Targeting BRAF and MEK in Colorectal Cancer

Insights From: D. Ross Camidge, MD, University of Colorado Cancer Center; John L. Marshall, MD, Georgetown University; Hussein A. Tawbi, MD, PhD, University of Texas MD Anderson Cancer Center



Transcript:

John L. Marshall, MD: Let’s first think about the pathway, in general, for signaling through BRAF. We know it starts with an EGFR receptor on the surface. Now, we’ve been targeting EGFR, HER1, for a long time. We have cetuximab, and we have panitumumab—monoclonal antibodies that sit and block that receptor. But we recognized that if you had a BRAF mutation, it didn’t work quite as well. What we figured out is that BRAF is, in fact, downstream of the EGFR receptor.

When we first tried BRAF inhibitors alone in colon cancer, they didn’t work. They certainly didn’t work the way they do in melanoma, where they are a really powerful driver. So it didn’t really make sense why, if we’re hitting the same pathway but just downstream, it didn’t work. But the biology is the biology. This pathway has lots of routes. And so, if you block in 1 place, it has its way of working its way around it. So what we’ve slowly figured out over the last few years is that you hit this pathway in more than 1 setting. First, you hit it with an EGFR monoclonal antibody. Second, you hit it with a BRAF inhibitor. And when we do just those 2 things, we know we’ve already seen an increase in benefit rate. We are seeing benefit, and we are seeing approvals and guideline acceptance of that kind of combination.

But the news is that we can hit it a third time. Downstream from there is MEK. MEK is another part of this pathway. And if we not only hit it at the receptor and at BRAF, but also at MEK, we’re seeing even more activity. And so, this concept of using multiple targeted agents hitting 1 pathway may be a bit counterintuitive to us, but it’s working clinically, day in and day out.

It’s been fascinating to watch drug development in colorectal cancer around this BRAF world. Traditionally, we think of needing to have large phase III randomized studies to change practice. But in the case of BRAF, we’re using medicines that are already on the market. And as we all know, guidelines are maybe just as good as FDA approval when it comes to accessing medicines for us. The payers will provide us these medicines if they make it on the guidelines. What’s really changing the world right now is that with essentially fairly small, randomized phase II studies, we’ve been making, year after year, positive steps in targeting BRAF.

The first person who really did this was Scott Kopetz, MD, PhD, FACP. Scott, a great guy, ran a brilliant study. This was a randomized phase II study of irinotecan and an EGFR inhibitor, cetuximab, versus irinotecan, cetuximab, and vemurafenib, which is a BRAF inhibitor, only in BRAF V600E colon cancer patients. There were 50 patients on each arm. And what we saw is that in the group that got the 3 drugs, there was a significant bump in response rate and progression-free survival, and a trend toward overall survival, of course. But with 50 patients, you can’t make those claims. And what’s nice about that is that in the colon cancer world, where we are in fact desperate for more therapies, the guideline gang got together and said, “You know what? That’s enough. Let’s put that on our guidelines.” And so, very quickly, based on phase II randomized data, we have access to these triplet therapies in BRAF, immediately transforming our entire practice about requiring, really, patients to have BRAF testing now, because you now have a therapy.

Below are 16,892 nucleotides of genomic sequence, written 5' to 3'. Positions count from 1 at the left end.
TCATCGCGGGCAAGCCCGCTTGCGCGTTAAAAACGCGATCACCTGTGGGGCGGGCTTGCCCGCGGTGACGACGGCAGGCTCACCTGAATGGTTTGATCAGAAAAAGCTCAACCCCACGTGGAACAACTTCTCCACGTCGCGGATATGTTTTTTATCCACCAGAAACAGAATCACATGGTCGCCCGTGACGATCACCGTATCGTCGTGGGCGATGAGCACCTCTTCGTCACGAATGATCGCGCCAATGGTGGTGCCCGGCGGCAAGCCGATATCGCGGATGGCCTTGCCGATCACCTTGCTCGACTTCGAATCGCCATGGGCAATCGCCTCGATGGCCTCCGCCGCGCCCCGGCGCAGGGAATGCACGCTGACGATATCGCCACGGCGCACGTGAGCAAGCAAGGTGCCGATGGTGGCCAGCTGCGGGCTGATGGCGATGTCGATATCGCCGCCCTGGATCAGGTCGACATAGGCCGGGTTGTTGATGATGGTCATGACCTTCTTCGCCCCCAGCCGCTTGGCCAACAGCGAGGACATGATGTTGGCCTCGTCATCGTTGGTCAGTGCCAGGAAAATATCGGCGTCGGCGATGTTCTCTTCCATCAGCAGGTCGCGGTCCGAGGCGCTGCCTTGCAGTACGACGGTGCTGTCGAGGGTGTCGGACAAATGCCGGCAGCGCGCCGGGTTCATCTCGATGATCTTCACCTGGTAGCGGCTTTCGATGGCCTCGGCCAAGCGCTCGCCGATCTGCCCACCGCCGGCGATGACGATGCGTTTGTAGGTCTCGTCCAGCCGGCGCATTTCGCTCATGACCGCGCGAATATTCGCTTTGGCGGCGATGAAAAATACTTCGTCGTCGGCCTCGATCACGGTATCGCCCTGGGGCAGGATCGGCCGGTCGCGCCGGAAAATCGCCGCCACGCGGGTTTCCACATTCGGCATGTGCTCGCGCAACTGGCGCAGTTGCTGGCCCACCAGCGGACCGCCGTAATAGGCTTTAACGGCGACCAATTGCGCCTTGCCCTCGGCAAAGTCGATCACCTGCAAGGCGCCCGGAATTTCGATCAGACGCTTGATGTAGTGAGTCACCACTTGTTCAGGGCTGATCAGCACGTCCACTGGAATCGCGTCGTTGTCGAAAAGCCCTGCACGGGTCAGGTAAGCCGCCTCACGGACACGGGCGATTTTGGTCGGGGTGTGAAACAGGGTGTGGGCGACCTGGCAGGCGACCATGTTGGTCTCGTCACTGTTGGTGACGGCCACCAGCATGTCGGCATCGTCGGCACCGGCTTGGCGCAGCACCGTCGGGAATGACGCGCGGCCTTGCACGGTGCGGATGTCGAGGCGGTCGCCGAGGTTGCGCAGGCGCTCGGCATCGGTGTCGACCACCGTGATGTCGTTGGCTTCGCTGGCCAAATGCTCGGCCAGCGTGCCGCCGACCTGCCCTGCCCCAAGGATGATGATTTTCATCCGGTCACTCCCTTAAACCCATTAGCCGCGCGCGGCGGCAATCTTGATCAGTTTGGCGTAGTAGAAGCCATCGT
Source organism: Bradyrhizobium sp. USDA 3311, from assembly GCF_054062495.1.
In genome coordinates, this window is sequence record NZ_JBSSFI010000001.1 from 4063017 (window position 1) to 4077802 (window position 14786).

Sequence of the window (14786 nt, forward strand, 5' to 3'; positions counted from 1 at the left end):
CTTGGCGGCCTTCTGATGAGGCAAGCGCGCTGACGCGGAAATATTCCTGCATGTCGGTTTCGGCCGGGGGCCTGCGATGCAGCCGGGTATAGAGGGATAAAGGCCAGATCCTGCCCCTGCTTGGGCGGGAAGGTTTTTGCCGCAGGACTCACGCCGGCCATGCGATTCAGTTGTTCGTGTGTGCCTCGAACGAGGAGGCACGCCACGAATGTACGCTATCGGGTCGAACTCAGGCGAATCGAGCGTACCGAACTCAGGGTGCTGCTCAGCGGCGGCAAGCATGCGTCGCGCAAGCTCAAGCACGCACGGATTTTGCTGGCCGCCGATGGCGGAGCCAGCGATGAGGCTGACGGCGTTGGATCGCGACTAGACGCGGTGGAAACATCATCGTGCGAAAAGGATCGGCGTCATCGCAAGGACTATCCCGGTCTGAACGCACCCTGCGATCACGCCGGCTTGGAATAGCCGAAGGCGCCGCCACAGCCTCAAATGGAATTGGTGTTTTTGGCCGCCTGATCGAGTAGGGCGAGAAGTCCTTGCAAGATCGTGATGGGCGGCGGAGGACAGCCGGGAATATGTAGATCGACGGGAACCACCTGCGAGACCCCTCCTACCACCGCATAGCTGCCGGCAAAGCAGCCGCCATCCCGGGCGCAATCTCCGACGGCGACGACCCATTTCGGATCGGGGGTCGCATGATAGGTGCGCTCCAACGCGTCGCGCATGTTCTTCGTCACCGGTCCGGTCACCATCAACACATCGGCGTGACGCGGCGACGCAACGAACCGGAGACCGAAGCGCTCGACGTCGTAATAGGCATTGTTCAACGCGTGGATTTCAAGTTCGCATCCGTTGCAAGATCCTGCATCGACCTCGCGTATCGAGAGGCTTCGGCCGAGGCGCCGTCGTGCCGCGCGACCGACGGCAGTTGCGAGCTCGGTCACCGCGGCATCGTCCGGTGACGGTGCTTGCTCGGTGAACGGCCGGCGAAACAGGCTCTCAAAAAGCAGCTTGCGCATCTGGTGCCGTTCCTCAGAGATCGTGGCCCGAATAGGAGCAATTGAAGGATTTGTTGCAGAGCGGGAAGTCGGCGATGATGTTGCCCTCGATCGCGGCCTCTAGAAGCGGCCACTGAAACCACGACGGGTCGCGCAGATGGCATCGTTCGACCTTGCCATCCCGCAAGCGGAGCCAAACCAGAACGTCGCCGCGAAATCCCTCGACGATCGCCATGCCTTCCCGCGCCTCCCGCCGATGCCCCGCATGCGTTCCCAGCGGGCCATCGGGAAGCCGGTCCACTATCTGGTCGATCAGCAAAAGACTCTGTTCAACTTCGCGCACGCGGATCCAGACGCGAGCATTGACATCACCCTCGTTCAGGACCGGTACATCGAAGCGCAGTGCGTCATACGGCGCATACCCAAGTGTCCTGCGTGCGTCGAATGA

So then Ryan Corcoran, MD, PhD, does the same sort of thing in a phase II study. He steals stuff from our melanoma friends and uses trametinib and dabrafenib in combination with an EGFR, in this case panitumumab, and likewise shows that now we’ve got dual inhibition downstream. Now we’ve got not only the BRAF inhibitor, but we’ve got the MEK inhibitor. And so, now we’re hitting this pathway 3 times, and in fact, showed a bump in response rate, which then really sparks the subsequent, larger study called the BEACON trial.

To be honest, this is a larger, more definitive study. It’s a randomized clinical trial. It’s fascinating, from a sort of cultural basis, because it was meant to be a global study. Many of us, including those of us at Georgetown University, opened this clinical trial, but it was open at the same time we were changing guidelines. So if you had a BRAF-positive patient, there was sort of an incentive to not put them on the study because you had 1 of the arms of the study, in essence, available to you.

So they actually closed it down in the United States, and it was done in the rest of world. And this study uses different medicines. It uses the drugs encorafenib and binimetinib in combination with an EGFR monoclonal, cetuximab. And it was randomized against what would be, I guess, the gold standard, or the current standard of care, of an EGFR and irinotecan.

We have the results based on a press release. We expect that to be fully presented soon. But what it showed was that the triplet combination was far superior to the current standard, of irinotecan and cetuximab, in this EGFR-positive, RAS wild-type, but BRAF-mutated tumor. It also proves to us that this BRAF mutation does make a patient resistant to EGFR targeting by itself.

So what this tells us, as practitioners, is that if you don’t know your patient’s BRAF status and you’re considering giving an EGFR targeted therapy, you have to know. Because it won’t work if they have this BRAF V600E mutation.

Transcript Edited for Clarity
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